There were lots of ooh-aahs as people shed light on their little-known achievements and talents at our recent choir retreat, even though some of us have been singing together for three or more years.
“I didn’t know that about you!”
If we asked that question more often, we’d learn so much more about each other beyond just our jobs or interest groups.
Notice how we always ask this question first when meeting new people?
“Oh, I’m just a ... (fill in the blank),” we respond, by way of apology.
So we start to label each other according to our predefined concepts: accountants in this little box; New Age weirdo over in that box.
“Oh, you’re a bank manager?”
Okay, ‘fess up: what’s the first impression that came to mind when you read that last sentence?
Oh, a writer, eh? Copy writer? This way, please. Technical writer? Over in that box, thanks. Author? Published or not published?
And so on, adding further labels according to cultural, gender and religious beliefs.
I’m not one for labels and hate being boxed in by other people’s definitions of what I am, what I do or don’t do. This attitude has always frustrated my parents, because I’ve never fit into their predetermined labels of me. I’m sure some of my past friends also felt the same way.
I’m more than just a writer
“The whole is greater than the sum of its parts.” – Aristotle.
I’m reluctant to define myself by my occupation these days. One word doesn’t adequately describe what - or who - I am.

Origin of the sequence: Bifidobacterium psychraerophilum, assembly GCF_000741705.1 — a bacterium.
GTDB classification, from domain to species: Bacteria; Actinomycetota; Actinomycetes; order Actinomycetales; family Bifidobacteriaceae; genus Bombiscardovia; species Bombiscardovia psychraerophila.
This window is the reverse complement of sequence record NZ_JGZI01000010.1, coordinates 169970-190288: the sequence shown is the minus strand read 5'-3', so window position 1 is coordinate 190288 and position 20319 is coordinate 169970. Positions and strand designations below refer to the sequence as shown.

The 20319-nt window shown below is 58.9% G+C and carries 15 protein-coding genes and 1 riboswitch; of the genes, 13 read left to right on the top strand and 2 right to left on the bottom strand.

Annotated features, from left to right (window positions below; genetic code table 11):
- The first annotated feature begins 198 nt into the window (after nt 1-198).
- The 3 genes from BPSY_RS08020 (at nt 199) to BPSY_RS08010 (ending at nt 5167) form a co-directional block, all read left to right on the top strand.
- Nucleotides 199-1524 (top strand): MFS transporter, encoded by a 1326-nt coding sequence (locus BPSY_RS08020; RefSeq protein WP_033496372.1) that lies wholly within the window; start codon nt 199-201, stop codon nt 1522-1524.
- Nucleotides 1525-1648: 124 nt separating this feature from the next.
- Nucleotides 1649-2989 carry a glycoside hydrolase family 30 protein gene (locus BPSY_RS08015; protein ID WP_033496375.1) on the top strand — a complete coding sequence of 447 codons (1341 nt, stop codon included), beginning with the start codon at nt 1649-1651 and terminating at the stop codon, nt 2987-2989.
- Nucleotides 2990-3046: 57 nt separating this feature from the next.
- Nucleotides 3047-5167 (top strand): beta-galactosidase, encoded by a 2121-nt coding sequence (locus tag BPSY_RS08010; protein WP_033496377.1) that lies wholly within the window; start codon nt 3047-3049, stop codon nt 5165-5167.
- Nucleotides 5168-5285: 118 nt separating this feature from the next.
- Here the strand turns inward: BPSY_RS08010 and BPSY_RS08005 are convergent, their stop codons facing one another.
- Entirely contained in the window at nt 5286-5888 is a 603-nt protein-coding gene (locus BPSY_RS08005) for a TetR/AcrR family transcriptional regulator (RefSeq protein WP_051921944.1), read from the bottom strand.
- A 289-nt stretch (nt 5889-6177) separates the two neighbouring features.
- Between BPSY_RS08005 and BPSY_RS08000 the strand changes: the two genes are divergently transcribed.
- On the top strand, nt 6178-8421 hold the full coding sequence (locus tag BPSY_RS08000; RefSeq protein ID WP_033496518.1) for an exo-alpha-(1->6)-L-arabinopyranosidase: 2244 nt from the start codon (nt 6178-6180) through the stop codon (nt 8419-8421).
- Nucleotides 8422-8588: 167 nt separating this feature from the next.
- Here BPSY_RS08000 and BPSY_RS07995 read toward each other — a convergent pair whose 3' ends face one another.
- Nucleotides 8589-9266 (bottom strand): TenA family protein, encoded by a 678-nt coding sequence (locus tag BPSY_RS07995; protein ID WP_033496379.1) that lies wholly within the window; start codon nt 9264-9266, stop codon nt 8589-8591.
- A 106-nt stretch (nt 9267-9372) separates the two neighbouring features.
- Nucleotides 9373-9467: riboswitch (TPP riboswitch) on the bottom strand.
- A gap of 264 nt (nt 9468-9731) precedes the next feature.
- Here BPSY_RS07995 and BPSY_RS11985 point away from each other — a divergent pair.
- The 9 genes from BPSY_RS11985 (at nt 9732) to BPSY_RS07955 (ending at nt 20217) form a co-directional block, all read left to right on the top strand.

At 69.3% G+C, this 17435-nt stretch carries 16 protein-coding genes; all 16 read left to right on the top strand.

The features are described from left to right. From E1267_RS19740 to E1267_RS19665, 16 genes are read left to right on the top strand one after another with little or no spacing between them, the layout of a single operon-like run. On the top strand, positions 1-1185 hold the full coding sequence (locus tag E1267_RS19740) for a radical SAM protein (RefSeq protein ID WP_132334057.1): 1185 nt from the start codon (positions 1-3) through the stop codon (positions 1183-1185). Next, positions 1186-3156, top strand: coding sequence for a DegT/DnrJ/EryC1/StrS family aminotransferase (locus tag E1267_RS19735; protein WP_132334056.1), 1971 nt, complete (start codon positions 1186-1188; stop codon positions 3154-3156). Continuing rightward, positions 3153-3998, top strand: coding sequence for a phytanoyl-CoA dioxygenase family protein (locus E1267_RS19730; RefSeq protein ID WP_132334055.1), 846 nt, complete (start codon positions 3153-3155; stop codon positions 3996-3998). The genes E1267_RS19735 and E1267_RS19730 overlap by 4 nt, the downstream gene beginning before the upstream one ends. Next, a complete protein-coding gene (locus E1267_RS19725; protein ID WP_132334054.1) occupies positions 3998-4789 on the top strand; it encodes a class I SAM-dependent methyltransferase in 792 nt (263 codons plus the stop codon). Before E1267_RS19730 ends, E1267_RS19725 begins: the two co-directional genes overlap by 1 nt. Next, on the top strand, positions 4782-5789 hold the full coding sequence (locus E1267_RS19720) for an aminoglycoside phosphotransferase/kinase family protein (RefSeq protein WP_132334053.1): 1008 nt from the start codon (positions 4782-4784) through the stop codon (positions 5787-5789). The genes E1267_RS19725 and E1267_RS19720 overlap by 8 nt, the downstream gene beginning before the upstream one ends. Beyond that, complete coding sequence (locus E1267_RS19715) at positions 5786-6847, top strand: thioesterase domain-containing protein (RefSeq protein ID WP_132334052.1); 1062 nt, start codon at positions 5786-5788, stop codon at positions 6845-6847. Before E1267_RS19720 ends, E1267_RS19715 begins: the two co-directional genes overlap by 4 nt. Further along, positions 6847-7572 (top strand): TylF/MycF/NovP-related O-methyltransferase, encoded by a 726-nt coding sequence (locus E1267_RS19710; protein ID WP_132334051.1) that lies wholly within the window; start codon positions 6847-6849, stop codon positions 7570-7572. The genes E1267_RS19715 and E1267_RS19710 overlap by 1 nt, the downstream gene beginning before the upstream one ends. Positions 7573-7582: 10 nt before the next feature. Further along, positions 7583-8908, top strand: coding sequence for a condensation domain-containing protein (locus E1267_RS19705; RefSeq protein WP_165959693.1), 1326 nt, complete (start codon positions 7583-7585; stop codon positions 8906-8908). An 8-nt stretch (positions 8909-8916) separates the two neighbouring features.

I’ve noticed, though, that people get bamboozled when I respond with: “Well, I’m a jack of all trades, really: journalist, writer, blogger, Toastmaster, choir member, although I’ve also been a tour guide, English language teacher, babysitter, traveler, customer service team leader, training consultant…”
Yawn. It kind of kills the conversation. And besides, people might think I’ve got multiple personalities, each one clamoring for attention.
“Really, people think that?”
“No way, just ignore them.”
“Shhh, they might hear us.”
“Who cares what other people think?”
Err, sorry about that. Those multiple personalities are rather opinionated and outspoken.
However, all these different jobs, skills and personalities contribute to the whole picture; each one is like a piece of the Hari jigsaw puzzle, so I’m more than just a writer or Toastmaster or babysitter. I’m all of these things.
Heck, I wear so many hats at times, even I get confused. Hence the identity crisis – I just don’t know what I am any more.
Who are you really?
I now know many Toastmasters across Queensland and northern NSW. I can tell you their educational rank and achievements, but unfortunately know little about their lives outside of Toastmasters.
We always talk shop at club meetings and area conferences.
Unless someone presents a prepared speech about their hobbies or life achievements, we don’t seem to ask each other these probing questions:
- What have you learnt in life?
- What inspires you?
- What’s made you the person you are today?
“Oh, that? It’s no big deal.”
So who are you, beyond what you do? Go on; tell me something new about yourself that I don’t already know.